Milo Yield: Laugh Tracks 9-10-12
I guess the combination of folks a’prayin’ for rain and folks a’complainin’ about the lack of rain worked. Last weekend we were blessed with three days of light rains that totaled 3- to 4-inches at and around Damphewmore Acres.
It for sure wuz a welcome respite from the searing stretch of rainless months that we’ve endured. And, you’d think that 4-inches of rain would have created a little runoff into the ponds and streams, but that didn’t happen. All that rain simply ran down into the cracks in the ground and got swallowed up.
However, as my ol’ pappy, Czar E. Yield, used to say, “You won’t get much runoff until the soil profile is filled.” I know our soil profile ain’t filled, but we sure got a good start last weekend. We’re primed for the next rain.
Speaking of moisture in the soil profile got me to wondering about a few things. For instance, if it’s true that tree root systems are as massive as what’s growing above ground, then trees are pulling moisture from 20- to 50-feet deep in the soil profile. Some local trees gave up the ghost and already dropped their leaves.
Many native grasses have root systems that extend more than 10-feet into the soil profile. Well, the Flint Hills pastures went mostly dormant weeks ago, so that means The Hills were dry to at least 10-feet before the rain.
Also, after a 4-inch rain, usually the earthworms come to the surface and congregate in wet spots. Not so after this recent rain. I’ll bet those worms haven’t died out, but kept burrowing down to moisture. Who knows how deep they are?
Ol’ Nevah and I kept parts of our garden alive through near-constant watering from our rural water district. We also watered the fruit trees, most of the lawn trees and shrubs and Nevah’s flower gardens.
The last water bill we paid wuz for nearly 14,000 gallons of water. That wuz expensive — slightly more than $100. And, it got me to thinking about how many gallons of water really fell on Damphewmore Acres in the 4-inch rain — and what it’s value wuz in dollars and cents.
I went to the good ol’ internet and quickly got my answer. Here’s the basic math. Damphewmore Acres covers 22.5 acres. An acre-inch of rainfall is 28,000 gallons. Therefore, 4-acre-inches equal 112,000 gallons of water. Multiply that number times 22.5 and I found that our welcome rain totaled 2,520,000 gallons.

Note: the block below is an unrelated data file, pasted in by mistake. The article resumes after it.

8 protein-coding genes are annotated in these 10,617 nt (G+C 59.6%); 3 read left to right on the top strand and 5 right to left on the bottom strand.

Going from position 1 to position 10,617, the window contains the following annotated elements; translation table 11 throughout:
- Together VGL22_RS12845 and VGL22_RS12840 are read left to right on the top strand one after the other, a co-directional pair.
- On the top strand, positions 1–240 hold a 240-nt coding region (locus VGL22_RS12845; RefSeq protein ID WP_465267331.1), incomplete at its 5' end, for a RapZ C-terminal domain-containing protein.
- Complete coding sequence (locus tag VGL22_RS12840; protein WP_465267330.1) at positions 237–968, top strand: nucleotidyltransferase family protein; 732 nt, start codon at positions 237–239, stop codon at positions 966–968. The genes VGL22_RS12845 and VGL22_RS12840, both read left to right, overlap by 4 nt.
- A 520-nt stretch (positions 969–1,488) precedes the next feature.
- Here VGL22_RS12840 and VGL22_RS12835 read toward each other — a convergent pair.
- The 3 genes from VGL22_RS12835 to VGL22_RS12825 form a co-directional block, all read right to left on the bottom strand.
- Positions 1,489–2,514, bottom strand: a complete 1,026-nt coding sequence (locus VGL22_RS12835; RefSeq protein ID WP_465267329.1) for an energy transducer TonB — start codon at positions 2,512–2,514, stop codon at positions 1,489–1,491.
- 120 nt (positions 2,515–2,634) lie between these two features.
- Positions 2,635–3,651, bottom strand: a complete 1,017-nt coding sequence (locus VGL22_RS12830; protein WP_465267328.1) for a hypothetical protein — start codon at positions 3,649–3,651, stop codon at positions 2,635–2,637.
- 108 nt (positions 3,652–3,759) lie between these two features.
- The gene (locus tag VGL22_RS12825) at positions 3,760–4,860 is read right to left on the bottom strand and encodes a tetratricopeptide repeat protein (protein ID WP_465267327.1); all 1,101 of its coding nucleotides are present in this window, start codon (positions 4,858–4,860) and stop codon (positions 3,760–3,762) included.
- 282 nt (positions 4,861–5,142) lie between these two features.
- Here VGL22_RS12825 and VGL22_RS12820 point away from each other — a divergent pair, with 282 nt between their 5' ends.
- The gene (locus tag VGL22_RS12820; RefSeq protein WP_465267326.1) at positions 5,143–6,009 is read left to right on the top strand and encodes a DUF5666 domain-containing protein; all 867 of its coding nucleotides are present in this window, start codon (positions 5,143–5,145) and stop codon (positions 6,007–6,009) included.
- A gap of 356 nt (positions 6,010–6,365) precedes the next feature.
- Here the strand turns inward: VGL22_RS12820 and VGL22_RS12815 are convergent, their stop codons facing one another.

And it wuz free! Then I took my calculating a step more down the path to determine how much 4-inches of water would have cost me if I’d had to buy it from the RWD. It cost us a bit more than $100 for 14,000 gallons. So, I divided 14,000 into 2,520,000 and got 180. I multiplied 180 times $100 and found my free rain was worth $18,000 if I’d had to buy it. Now, I really appreciate that rain for the blessing that it truly was!
As I said, we kept our peach trees alive in the drought. The result wuz a great first-crop for our 3-year-old trees. However, in processing the peaches, ol’ Nevah and I encountered one big problem — the peaches, while tasty, were small and they were cling peaches.
Oh, were they CLING peaches. It wuz about impossible to separate the “goody” from the seed. Ol’ Nev and I spent more than four hours blanching and peeling enuf peaches for 10 quarts of canned peaches.
We still had lots more peaches to process and I wuz determined to not go through the peeling process again. That’s when necessity became the mother of invention. I remembered we had an apple slicer stashed away in a kitchen back drawer. You know the implement. It’s what folks use to press down on an apple to core it and separate it into eight slices.
Well, folks, it worked equally well on those small cling peaches becuz the seed wuz just small enuf to fit through the hole in the slicer. Granted, the peach slices still contained the skin, but we figgered eating the peach skin wuz a small price to pay for the convenience.
So, that’s what we did. In just a couple of hours we canned up the rest of our cling peaches, and included 8-pints of peach jam.
That’s a little tip others might use if they’re ever faced with the same situation we were in. It’s a great labor-saver, if you don’t mind eating peach skins. And, by the way, our canned peaches look great, too.
Well, one political convention is over and the second is about to start. I’m a political junkie and love to hear all the flamboyant rhetoric. The one thing I can’t stand is the all the self-righteous posturing by partisans posing as serious journalists. Somewhere in the past decades, serious, non-partisan journalists have become almost impossible to find — in either the written or electronic media. In my humble opinion, we’re all the worst for it.
I’ll get off my soap box now and quit this column with some words of wisdom about political conventions from American businessman John Jay Hooker. He said, “Attending that convention and talking with those people and many others convinced me that I should become a blogger in my efforts to reform the government and uphold the integrity of the Constitution and the laws made in furtherance thereof.”
I’m gone. Have a good ’un. ❖
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